Written by: Ellen M. Martin, Becca Malizia, BS, Bonnie Feldman, DDS, MBA
Since DNA and microbiome testing costs money and you have to wait for your results, here are three exercises that you can start right now!
1. Keep A Food Diary
- Written: write down everything you eat, and pay attention to your body’s reaction to it immediately and over the next 48 hours. Record any reaction: tingling mouth, upset stomach, gas, diarrhea, or cramps. Bingo–you are now on the road to mindful eating! You can dictate notes in your smartphone, or jot things down on an old-fashioned note pad. You can use either a simple all purpose journal, or one of the many specialty food and fitness diaries for sale today (amazon, thefooddiary).An online search for food diaries turns up many options, like the Cleveland Clinic’s sample, and the Dairy Council of California’s. The NIH and CDC even offer free templates for food diaries too! A spreadsheet is another simple way to organize entries by date, time, what you ate, how much you ate and how you felt. You can add columns for medications, exercise, blood sugar or blood pressure readings plus anything else you want to track, although it’s essential to make it easy to make entries wherever you are whenever you eat something.
- Using an App: There are many apps for the purpose of tracking your food (1). Digital tracking of food and calories (as well as activities like exercise, sleep and meditation) may make it easier to keep a diary consistently and to highlight patterns of good and bad reactions to individual foods. My Fitness Pal is famous, free and reputably easy to use. I have several friends who lost significant amounts of weight using MFP, although I found their calorie estimation sometimes difficult if I wasn’t eating brand name foods. There are more sophisticated apps, such as MyFoodDiary, a staff-curated food diary service that claims to avoid the errors of missing or duplicated data of its competitors. The Apple App Store is full of food tracking apps like MyNetDiary and of course, Google Android offers dozens of food planning and tracking apps too.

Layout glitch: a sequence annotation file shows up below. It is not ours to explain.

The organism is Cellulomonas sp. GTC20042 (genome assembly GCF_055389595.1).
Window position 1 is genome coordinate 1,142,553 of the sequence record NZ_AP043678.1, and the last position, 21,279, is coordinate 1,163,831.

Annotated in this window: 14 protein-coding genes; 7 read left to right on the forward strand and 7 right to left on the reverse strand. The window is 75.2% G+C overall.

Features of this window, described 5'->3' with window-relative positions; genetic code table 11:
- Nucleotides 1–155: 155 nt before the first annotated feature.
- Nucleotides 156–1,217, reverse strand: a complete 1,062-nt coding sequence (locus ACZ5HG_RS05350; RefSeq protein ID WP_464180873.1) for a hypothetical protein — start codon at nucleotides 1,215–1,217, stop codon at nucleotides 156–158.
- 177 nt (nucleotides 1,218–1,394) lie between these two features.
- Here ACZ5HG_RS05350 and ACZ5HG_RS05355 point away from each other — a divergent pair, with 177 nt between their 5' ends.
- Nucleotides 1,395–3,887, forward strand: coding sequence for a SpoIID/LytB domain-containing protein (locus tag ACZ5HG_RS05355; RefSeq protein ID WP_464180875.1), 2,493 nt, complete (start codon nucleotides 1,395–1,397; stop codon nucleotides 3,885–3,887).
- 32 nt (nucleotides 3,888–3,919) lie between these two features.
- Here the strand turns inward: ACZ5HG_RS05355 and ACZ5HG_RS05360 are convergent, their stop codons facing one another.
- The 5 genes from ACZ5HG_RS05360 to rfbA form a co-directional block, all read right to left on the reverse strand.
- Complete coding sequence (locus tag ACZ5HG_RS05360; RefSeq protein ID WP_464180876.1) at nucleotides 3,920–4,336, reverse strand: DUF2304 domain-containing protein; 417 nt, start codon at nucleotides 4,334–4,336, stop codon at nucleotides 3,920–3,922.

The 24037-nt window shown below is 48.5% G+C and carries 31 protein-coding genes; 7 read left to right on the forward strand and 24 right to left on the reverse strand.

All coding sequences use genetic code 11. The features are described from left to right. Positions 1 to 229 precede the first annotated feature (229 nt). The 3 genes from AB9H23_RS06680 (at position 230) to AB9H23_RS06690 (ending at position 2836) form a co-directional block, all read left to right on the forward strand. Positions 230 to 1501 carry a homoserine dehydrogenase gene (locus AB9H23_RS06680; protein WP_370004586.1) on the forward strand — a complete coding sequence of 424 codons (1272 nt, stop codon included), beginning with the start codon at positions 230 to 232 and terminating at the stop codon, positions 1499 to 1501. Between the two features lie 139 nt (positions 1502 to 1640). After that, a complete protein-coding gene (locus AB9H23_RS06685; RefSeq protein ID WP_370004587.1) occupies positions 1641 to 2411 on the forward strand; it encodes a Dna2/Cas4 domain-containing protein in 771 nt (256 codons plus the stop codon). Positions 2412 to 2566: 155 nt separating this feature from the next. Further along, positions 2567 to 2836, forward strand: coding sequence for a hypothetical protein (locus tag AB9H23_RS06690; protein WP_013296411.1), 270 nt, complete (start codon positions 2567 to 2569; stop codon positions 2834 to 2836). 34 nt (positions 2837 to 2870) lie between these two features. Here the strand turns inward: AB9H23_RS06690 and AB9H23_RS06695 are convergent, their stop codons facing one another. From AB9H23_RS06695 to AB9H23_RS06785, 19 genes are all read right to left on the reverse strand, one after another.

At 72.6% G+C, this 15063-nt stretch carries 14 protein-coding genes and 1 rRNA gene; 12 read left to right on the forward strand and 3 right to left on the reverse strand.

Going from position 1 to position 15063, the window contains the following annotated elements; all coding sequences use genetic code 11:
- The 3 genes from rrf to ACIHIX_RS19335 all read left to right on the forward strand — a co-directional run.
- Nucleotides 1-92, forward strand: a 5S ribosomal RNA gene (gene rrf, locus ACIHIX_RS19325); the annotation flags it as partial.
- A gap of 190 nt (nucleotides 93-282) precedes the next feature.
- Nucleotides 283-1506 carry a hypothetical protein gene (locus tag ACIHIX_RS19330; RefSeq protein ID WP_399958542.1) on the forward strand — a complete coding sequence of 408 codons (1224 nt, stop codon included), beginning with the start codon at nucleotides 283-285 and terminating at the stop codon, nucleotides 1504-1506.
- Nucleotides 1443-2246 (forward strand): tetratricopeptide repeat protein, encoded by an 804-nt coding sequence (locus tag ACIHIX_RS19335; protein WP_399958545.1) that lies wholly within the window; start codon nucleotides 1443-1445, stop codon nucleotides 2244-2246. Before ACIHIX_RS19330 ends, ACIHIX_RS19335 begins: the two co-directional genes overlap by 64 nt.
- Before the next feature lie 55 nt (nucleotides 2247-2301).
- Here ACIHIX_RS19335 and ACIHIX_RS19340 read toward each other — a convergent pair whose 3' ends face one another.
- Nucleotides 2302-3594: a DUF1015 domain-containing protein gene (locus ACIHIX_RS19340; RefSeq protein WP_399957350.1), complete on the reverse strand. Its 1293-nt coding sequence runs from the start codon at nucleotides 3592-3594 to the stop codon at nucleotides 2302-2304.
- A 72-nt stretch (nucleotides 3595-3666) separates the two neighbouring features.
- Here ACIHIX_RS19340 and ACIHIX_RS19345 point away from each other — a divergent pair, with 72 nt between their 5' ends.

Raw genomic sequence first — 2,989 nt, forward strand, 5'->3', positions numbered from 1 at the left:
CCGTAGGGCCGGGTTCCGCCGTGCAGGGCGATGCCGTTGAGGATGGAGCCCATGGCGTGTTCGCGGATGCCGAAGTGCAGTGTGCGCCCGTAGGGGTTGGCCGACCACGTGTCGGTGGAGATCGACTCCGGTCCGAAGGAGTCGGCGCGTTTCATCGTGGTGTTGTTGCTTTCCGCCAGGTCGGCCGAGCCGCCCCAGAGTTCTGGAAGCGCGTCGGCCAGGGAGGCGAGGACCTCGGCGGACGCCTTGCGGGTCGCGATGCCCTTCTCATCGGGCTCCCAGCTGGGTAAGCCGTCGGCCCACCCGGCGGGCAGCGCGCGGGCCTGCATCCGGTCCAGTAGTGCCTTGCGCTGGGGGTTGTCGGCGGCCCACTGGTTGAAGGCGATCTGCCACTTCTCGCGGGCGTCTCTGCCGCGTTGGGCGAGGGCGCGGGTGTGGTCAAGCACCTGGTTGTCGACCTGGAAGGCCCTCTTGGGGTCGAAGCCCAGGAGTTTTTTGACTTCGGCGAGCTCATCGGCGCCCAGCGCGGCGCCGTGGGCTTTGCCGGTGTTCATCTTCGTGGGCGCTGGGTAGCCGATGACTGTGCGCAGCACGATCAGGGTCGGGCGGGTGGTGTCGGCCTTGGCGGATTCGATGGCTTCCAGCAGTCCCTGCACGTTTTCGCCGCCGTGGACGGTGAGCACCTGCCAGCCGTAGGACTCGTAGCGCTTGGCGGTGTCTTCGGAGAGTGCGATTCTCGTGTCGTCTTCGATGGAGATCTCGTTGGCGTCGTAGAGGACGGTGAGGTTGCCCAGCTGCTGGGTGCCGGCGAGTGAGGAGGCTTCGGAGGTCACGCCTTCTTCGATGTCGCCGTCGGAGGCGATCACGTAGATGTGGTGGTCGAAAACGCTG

- Whether you write it down or use an app, the point of a food diary is to establish a baseline for future experiments, and maybe more importantly, make you aware of what you eat. Write down everything as soon as you eat it, including every beverage, that piece of hard candy from the reception desk or the bag of chips you couldn’t resist buying at the 7-11. Be specific and precise with regard to type of food and portion size. You can even look up estimated calories and note that, especially if your goals include gaining or losing weight! See eatingwell, livescience, and kaiserpermanente for additional tips.
- If you are already tracking other data, for example, medication timing, your blood sugar or blood pressure, a diary can make it easier to find correlations. Eat those salty chips or drink that high-potassium coconut water and then measure your blood pressure. A week or so of food diary records may already show you some habits and patterns that you’d like to change. Did you not realize you had an ice cream bar every night before bed? No breakfast and starving at lunch? Big dinner with wine and coffee and feel overloaded and can’t sleep after? Skin breaks out after eating tomatoes? All of this will help you begin to understand which dietary choices are right and wrong for you.
2. Try An Elimination Diet
This is the old-fashioned gold standard for diet and nutrition experiments, beloved by traditional nutritionists as well as functional medicine practitioners. As the name implies, an elimination diet focuses on what you don’t eat. In its purest form, you would fast altogether, except for water, for 24 hours and then reintroduce food items one day at a time, observing your reactions.Make sure you check in with your doctor before trying this. If this seems daunting and severe (although it is a great way to kick-start a weight-loss diet), eliminate your most suspect food (FODMAP or protein) without changing the rest of your diet and observe what happens.
Depending on your genetics (ethnicity can be used as a proxy until you get DNA test results), obvious targets for elimination include: fructose, gluten, nightshades, soy, dairy, nuts, eggs, chocolate, and known family or personal allergens, etc. (2). Do you feel better or worse? Do you crave the eliminated food? How’s your GI respond? Your skin? If the suspicious food is something you’ve been eating daily, skip it for a week or two and note what happens. It takes approximately two weeks for your microbiome to shift in response to changes to diet, so this process may take awhile. Here are some other suggestions from Dr. Axe and webmd.